My name is Dr. Suzanne Humphries. I am a medical doctor, board certified in Nephrology and trained in Internal Medicine. I hold active unrestricted medical licenses in Maine and Virginia. I also have a physics degree, and spent two years in a laboratory using techniques identical to those used for vaccine manufacture and testing.
You have welcomed the public to make submissions on the policy options on slide #58 and #59 of Stephen Weiss’ presentation from August 3rd, 2016. The information upon which to make a choice is predicated on you accepting that what he said beforehand, was accurately portrayed.
This letter is specifically intended to address serious inaccuracies and misrepresentations stated by Stephen Weiss in his presentation to the subcommittee on August 3rd in Richmond, VA.
The argument of those advocating for elimination of religious exemptions often boils down to, “Can we grant these religious exemptions, in the face of a growing non-vaccinating population, when there is so much science showing vaccine safety, effectiveness and necessity?”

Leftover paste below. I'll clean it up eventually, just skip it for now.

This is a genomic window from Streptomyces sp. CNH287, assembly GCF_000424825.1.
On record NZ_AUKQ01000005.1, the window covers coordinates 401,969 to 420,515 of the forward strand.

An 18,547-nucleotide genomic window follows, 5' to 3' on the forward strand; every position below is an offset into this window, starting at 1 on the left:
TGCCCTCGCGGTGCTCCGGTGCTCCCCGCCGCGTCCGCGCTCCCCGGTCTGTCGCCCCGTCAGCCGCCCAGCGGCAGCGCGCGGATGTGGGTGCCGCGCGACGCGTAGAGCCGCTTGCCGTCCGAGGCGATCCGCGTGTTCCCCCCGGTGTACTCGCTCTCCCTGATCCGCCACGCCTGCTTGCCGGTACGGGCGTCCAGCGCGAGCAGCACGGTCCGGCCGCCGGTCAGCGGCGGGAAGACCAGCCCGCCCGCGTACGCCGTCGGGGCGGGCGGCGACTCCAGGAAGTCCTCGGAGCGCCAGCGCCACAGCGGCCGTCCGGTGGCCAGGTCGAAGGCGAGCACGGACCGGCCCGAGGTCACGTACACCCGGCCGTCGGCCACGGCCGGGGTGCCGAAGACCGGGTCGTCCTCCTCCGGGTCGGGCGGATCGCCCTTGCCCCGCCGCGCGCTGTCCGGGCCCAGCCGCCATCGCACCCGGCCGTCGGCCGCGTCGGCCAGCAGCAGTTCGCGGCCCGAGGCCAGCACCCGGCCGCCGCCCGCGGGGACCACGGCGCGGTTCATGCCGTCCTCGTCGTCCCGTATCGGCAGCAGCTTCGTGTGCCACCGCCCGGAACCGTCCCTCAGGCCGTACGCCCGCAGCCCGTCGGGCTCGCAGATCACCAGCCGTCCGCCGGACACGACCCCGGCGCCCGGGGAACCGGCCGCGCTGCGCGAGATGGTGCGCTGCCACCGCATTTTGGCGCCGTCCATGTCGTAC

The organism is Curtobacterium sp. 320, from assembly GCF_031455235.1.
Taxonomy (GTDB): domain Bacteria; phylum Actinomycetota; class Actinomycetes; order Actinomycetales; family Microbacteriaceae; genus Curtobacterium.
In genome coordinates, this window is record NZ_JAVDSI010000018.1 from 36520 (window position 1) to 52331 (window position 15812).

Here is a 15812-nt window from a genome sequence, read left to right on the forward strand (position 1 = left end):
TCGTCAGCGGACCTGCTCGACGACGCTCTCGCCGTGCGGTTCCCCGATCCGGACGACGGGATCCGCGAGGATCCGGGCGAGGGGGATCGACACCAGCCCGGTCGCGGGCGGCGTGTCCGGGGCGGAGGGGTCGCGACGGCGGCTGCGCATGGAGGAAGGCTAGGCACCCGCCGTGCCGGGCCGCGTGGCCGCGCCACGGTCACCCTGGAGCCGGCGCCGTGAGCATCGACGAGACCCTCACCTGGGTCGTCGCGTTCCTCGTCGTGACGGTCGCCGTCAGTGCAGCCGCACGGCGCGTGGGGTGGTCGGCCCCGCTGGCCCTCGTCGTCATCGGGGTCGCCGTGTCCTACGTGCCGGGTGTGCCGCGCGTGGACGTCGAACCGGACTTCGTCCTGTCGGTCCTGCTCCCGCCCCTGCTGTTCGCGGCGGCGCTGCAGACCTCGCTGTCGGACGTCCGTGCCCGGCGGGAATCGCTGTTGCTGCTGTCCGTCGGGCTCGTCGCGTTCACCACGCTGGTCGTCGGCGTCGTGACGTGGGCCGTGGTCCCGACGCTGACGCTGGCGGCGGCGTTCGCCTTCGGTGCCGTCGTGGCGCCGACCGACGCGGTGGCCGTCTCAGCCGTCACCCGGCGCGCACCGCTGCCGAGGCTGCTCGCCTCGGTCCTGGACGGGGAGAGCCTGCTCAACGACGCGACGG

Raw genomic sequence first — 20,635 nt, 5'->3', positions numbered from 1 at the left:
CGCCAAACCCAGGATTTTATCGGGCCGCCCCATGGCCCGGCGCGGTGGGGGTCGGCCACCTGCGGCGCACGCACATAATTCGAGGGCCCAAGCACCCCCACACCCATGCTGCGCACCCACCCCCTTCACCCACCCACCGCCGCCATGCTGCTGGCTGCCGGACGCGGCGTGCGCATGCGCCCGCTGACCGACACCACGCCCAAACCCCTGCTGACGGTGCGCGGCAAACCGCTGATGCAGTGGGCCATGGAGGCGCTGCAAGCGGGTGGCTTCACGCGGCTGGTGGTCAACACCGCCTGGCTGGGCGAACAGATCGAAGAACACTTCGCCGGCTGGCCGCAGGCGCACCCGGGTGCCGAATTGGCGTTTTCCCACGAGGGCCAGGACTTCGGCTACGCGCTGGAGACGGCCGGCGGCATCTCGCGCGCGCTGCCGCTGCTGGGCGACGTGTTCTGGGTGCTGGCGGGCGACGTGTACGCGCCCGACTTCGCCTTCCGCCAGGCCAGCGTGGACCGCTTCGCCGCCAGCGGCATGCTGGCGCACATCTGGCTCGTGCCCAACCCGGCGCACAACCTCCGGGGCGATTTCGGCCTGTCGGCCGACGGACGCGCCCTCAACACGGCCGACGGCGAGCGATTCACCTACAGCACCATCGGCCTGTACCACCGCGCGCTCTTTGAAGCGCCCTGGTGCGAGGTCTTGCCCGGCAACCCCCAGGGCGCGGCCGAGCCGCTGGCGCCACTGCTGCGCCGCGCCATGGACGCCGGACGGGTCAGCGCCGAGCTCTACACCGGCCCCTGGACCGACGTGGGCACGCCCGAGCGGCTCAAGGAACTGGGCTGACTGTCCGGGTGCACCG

The claim by Mr. Weiss and the representative for Voices for Vaccines is that the religious exemption rate is growing, and fraudulent because the people taking the exemption are not “really sincerely religious”. This claim ignores that fact that Virginia law historically protects freedom of conscience—not just religion.
There is specific protection of freedom of thought, conscience and religion in the Act for Religious Freedom authored by Thomas Jefferson and reaffirmed by the General Assembly in 2007, and those human rights are also acknowledged in the Universal Declaration of Human Rights issued by the UN in 1948. Virginia law requires “no test” of religious beliefs to exercise civil rights. Any change to this law is a privacy violation.
The issue at hand should focus on the religious vaccine exemption and what it really represents. Instead, those who seek to limit exercise of religious beliefs and informed consent to medical decision-making, continue to pull the science card, as the basis for a need to change vaccine laws by insisting that so-called science justifies violating religious beliefs, to achieve public health protection. However, science is only useful as a guide to lawmaking if the facts presented to you are accurate.
As a scientist, medical doctor, (board certified internal medicine and nephrology) and author, who has spent thousands of hours since 2009 researching vaccines, I will focus on the serious shortcomings of the report Mr. Weiss wrote, which prejudice the ability of legislators and the public to rationally consider any of the policy options on slide #58 and #59.
PDF version of the submission here.